On the other hand, the differences between the two worlds are myriad, but can be summed up by two words, make believe. In the writing world, I can experience anything; life, love, hate, I can fall out of a ten-story window and I can die doing it, or more sensationally, I can survive. I can do anything, or more accurately, anything can happen to me and I don’t have to experience it in the real world. So why, when I meet a prospective reader for the first time, are the questions always the same?

“Are you a single father?”

“No.”

“Do you have a son?”

“No.”

I’ve been marketing my book for about six months and it’s always at this point that the prospective reader decides to move on. Not only do they not buy the book, but later, if someone who has tells them good things about it, their first response is, “He isn’t even a father.”

Ugh—I, for the life of me couldn’t figure it out. Why is this such a big problem? It must be a serious one but the reason continued to elude me. At first, I thought maybe if I ignored the whole thing and didn’t make it any bigger than it was, it would go away. Especially, as people read the book and then told others, you know, the power of word-of-mouth advertising. I was wrong. As more people talked about the book, more people would inquire with the same two questions. Are you a single father? Do you have a son? I’d answer no, and they’d move on.

What to do? What to do? I thought about my possible options. Morality and personal responsibility aside, I suppose I could put the cart in front of the horse and find a way to become a baby-daddy. As time rolls on I would not only establish credibility and standing as a father, but I’d have a son too, or maybe a daughter. How hard could it be? Every day, thousands of men become baby-daddies and they aren’t even trying. Of course, being a real father takes a lot more than just a pregnancy, but as I said, I didn’t see the reason why everyone thought it was necessary in the first place. Why did I actually have to be a father? Why do I actually have to have a son? I guess I was just missing it.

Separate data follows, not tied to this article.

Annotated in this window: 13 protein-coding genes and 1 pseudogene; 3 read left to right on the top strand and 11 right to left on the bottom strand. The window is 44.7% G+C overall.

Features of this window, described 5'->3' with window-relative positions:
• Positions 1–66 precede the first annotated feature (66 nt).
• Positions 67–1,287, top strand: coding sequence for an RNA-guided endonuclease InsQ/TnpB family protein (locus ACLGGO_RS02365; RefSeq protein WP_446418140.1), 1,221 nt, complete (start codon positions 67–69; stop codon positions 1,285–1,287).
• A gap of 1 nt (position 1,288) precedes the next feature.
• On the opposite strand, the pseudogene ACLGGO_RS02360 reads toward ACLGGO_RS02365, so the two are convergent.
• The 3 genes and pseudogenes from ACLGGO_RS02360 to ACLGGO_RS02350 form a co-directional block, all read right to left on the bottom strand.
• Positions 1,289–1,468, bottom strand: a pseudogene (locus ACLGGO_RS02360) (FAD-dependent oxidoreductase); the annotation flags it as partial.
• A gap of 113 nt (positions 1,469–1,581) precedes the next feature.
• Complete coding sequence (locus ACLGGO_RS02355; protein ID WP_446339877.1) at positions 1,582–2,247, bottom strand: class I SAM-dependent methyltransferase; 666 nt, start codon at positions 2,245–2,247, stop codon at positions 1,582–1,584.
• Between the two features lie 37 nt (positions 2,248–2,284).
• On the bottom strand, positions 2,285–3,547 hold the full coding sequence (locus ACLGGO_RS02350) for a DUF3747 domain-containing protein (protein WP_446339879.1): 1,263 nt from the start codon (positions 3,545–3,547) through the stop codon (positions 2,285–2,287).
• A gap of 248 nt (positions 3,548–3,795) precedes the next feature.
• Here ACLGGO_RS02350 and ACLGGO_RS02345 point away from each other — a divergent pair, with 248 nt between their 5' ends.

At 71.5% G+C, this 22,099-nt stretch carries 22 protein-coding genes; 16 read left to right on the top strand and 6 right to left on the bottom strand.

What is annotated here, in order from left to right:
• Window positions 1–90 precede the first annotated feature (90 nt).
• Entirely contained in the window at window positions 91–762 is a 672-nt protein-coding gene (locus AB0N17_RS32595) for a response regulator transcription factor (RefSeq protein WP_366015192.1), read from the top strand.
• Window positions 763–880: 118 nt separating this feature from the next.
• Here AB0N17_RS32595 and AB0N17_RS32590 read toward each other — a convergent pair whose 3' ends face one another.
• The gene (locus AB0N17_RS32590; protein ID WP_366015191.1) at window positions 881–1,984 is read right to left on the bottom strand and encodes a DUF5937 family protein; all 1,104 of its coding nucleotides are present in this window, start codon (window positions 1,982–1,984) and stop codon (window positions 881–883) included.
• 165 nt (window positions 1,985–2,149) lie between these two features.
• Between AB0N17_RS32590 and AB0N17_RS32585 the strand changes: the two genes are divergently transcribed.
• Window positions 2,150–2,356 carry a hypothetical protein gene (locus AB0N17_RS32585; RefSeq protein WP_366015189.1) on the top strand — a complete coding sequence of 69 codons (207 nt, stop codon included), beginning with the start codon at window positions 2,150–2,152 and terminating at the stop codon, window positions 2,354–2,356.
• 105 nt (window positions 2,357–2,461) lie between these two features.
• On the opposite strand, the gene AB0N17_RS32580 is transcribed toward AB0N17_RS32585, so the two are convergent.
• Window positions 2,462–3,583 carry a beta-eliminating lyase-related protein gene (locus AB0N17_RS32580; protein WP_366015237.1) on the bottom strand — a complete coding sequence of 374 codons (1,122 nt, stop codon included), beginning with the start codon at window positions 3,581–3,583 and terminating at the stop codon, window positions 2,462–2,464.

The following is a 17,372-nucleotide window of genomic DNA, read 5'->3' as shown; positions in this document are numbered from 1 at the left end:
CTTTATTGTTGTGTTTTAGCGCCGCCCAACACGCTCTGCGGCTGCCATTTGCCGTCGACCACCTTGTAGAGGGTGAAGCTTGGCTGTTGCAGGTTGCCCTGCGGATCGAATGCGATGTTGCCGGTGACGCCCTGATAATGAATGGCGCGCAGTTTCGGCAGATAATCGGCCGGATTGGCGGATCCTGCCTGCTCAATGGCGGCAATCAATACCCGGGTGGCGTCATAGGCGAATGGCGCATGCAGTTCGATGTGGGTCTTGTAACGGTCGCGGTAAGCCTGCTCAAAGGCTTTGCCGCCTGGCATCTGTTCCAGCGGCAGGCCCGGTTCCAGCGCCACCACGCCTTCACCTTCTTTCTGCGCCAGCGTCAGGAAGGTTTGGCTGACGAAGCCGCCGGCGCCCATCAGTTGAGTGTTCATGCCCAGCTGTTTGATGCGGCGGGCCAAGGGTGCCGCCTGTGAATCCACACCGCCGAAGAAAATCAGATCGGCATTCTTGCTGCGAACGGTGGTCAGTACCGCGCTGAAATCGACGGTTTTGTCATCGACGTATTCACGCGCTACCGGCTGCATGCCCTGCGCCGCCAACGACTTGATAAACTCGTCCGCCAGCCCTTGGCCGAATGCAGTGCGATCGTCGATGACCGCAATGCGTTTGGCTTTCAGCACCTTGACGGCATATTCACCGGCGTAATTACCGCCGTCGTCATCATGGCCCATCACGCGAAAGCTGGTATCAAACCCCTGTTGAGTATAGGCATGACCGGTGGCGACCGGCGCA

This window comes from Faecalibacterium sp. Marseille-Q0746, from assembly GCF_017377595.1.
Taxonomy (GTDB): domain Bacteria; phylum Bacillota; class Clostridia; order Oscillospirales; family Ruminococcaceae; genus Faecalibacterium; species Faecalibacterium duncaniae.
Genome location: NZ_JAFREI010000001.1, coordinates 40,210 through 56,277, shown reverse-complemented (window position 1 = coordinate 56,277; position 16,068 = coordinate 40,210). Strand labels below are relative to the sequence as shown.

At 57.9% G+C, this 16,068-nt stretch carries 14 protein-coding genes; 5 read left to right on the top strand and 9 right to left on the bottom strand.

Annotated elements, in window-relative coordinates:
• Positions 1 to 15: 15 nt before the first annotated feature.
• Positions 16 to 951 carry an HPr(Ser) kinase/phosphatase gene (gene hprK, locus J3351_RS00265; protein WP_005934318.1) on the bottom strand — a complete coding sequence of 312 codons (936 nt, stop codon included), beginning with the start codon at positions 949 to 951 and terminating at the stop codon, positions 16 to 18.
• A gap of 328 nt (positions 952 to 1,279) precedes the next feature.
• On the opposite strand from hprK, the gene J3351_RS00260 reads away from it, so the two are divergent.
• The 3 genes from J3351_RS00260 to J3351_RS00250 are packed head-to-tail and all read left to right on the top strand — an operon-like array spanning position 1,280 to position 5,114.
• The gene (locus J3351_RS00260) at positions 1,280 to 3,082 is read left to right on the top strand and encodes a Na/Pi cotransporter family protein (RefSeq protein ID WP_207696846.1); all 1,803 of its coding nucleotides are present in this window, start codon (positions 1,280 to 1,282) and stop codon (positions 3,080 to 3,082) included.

The following months did nothing to change anything. The same two questions were still pestering me so I decided to perform a thought experiment. I asked myself, Davyd, what if instead of writing a novel about a single father, you wrote a book about fixing cars? Would I, as a reader of auto repair books, buy it? And the first question that came to mind was, are you a mechanic? And the second, do you fix cars? I never even thought to ask if I was a writer.

The light bulb went off in my head. If I were a mechanic with 10-15 years experience fixing cars and a professional certification or two, sure, why not? I’d buy the book. But if I’m a writer who writes novels, short stories, and sometimes a novella, well . . . I don’t think so. And there it was, I saw the problem and I understood it completely.

However, in order for you to understand it the way I do, you’ll need to prepare yourself because the problem isn’t as obvious as you might think. To prove it, I’m going to tell you something that isn’t going to make any sense but nevertheless, is true. There is no problem. The fact that I wrote a book about a single father raising his son, when I am not a single father, and I never had a son, is totally and completely irrelevant. Here’s why.

Anyone who has read the book automatically and without realizing it, loses their skepticism before the end of the first chapter. In fact, most do it after just a page or two, and the reason they do, and the reason I never understood the skepticism in the first place, is this. I never set out to write a how-to book about raising a son by yourself. I don’t write non-fiction (at least not yet), so that was, and still is, the furthest thing from my mind. True, Positives & Negatives, Tricycles & Pancakes, is about a single father raising his son, but I didn’t write a book about the father that I am. I wrote the book about the father I wish I had.